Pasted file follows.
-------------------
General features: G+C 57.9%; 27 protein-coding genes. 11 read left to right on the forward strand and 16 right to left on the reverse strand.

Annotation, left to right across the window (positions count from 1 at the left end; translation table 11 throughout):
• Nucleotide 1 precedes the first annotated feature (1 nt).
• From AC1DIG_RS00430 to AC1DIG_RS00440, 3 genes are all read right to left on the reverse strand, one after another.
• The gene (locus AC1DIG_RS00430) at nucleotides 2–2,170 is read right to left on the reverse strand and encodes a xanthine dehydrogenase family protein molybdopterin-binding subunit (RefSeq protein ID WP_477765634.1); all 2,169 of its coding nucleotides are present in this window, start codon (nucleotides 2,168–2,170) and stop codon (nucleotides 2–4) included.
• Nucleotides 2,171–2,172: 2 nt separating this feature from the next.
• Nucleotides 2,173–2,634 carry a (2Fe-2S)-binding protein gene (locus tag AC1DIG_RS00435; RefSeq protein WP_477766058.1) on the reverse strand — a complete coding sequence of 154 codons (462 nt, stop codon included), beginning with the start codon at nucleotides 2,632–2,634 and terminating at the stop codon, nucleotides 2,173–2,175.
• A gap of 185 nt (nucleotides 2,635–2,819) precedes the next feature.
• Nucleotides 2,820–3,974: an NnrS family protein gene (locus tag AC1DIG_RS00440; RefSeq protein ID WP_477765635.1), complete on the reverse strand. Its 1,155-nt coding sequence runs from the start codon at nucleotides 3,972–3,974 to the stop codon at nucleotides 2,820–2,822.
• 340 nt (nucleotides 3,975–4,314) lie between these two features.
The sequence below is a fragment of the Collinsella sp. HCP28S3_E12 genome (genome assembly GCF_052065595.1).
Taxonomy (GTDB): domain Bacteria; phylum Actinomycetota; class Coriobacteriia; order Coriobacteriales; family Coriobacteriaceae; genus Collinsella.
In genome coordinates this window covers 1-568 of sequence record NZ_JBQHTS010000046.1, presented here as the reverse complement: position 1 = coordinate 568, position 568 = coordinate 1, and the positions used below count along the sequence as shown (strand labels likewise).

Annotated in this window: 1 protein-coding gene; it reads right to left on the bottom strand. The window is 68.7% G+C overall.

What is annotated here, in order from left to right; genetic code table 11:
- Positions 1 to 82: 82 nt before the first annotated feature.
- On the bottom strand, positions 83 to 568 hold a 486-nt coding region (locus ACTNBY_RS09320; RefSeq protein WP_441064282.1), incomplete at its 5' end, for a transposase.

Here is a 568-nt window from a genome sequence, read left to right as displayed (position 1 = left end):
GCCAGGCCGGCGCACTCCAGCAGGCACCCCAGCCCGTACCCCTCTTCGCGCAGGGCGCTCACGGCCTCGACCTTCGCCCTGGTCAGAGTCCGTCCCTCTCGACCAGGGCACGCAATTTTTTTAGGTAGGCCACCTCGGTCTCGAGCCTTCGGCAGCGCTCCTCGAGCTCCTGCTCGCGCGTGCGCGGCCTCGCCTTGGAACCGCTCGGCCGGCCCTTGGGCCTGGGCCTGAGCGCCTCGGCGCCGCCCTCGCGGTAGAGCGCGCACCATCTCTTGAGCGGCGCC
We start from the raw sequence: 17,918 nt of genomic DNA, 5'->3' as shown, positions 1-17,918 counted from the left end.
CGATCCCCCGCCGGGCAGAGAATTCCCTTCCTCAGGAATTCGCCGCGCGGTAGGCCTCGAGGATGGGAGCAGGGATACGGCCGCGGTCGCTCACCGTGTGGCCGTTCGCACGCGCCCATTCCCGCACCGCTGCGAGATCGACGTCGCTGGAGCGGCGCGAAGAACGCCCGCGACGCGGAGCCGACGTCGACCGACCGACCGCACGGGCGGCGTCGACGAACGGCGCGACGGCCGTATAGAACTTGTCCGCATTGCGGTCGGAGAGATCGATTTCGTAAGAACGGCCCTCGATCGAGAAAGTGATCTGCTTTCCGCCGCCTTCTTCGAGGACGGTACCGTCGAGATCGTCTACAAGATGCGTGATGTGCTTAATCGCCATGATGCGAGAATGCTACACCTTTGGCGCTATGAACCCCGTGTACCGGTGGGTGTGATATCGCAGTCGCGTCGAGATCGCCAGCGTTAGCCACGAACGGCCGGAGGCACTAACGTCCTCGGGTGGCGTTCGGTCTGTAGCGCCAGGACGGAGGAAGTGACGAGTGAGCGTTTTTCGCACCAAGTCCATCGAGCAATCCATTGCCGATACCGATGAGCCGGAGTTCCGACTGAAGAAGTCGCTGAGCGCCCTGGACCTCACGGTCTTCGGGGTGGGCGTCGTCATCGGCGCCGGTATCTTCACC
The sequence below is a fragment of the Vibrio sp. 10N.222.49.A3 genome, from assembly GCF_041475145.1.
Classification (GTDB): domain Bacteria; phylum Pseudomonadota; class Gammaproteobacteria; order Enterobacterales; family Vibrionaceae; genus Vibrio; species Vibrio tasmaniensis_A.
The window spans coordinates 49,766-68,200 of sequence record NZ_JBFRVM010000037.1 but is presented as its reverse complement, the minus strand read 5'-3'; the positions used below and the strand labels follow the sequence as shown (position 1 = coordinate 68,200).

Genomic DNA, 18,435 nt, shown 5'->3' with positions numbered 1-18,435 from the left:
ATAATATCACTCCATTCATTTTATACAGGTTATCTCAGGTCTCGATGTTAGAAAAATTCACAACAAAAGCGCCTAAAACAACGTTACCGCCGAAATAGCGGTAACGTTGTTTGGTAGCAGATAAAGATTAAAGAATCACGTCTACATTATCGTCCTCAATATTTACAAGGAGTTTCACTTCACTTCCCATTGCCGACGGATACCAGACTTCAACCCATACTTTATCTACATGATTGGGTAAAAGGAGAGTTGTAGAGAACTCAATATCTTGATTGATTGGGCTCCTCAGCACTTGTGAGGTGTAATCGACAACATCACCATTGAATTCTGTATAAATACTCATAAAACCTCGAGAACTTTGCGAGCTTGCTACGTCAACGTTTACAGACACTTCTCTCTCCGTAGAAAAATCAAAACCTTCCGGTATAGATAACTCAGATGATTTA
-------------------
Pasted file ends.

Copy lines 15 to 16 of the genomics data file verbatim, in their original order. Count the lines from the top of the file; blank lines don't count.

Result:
What is annotated here, in order from left to right; genetic code table 11:
- Positions 1 to 82: 82 nt before the first annotated feature.